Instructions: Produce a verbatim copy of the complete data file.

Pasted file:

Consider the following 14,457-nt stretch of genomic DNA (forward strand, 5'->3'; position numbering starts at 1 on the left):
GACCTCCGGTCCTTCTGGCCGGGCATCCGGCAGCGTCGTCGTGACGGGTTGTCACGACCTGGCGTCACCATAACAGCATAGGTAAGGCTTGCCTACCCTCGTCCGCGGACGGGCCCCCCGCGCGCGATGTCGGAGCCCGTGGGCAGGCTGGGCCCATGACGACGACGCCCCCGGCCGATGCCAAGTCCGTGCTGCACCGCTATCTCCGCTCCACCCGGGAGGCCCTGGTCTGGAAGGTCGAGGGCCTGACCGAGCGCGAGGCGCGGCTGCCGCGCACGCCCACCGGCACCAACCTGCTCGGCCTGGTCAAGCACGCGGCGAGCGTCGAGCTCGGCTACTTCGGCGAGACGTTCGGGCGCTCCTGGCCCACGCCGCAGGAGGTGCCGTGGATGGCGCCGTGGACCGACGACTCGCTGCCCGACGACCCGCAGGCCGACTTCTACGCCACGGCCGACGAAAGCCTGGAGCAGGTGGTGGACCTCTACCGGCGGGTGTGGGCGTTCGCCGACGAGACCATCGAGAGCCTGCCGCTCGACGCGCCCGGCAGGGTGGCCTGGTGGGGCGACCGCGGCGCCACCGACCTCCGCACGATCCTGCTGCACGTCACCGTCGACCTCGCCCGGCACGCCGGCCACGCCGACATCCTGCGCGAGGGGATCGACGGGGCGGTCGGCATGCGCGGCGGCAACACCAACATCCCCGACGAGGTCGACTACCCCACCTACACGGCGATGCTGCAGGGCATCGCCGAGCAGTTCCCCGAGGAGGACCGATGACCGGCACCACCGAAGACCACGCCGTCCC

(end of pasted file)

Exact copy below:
Consider the following 14,457-nt stretch of genomic DNA (forward strand, 5'->3'; position numbering starts at 1 on the left):
GACCTCCGGTCCTTCTGGCCGGGCATCCGGCAGCGTCGTCGTGACGGGTTGTCACGACCTGGCGTCACCATAACAGCATAGGTAAGGCTTGCCTACCCTCGTCCGCGGACGGGCCCCCCGCGCGCGATGTCGGAGCCCGTGGGCAGGCTGGGCCCATGACGACGACGCCCCCGGCCGATGCCAAGTCCGTGCTGCACCGCTATCTCCGCTCCACCCGGGAGGCCCTGGTCTGGAAGGTCGAGGGCCTGACCGAGCGCGAGGCGCGGCTGCCGCGCACGCCCACCGGCACCAACCTGCTCGGCCTGGTCAAGCACGCGGCGAGCGTCGAGCTCGGCTACTTCGGCGAGACGTTCGGGCGCTCCTGGCCCACGCCGCAGGAGGTGCCGTGGATGGCGCCGTGGACCGACGACTCGCTGCCCGACGACCCGCAGGCCGACTTCTACGCCACGGCCGACGAAAGCCTGGAGCAGGTGGTGGACCTCTACCGGCGGGTGTGGGCGTTCGCCGACGAGACCATCGAGAGCCTGCCGCTCGACGCGCCCGGCAGGGTGGCCTGGTGGGGCGACCGCGGCGCCACCGACCTCCGCACGATCCTGCTGCACGTCACCGTCGACCTCGCCCGGCACGCCGGCCACGCCGACATCCTGCGCGAGGGGATCGACGGGGCGGTCGGCATGCGCGGCGGCAACACCAACATCCCCGACGAGGTCGACTACCCCACCTACACGGCGATGCTGCAGGGCATCGCCGAGCAGTTCCCCGAGGAGGACCGATGACCGGCACCACCGAAGACCACGCCGTCCC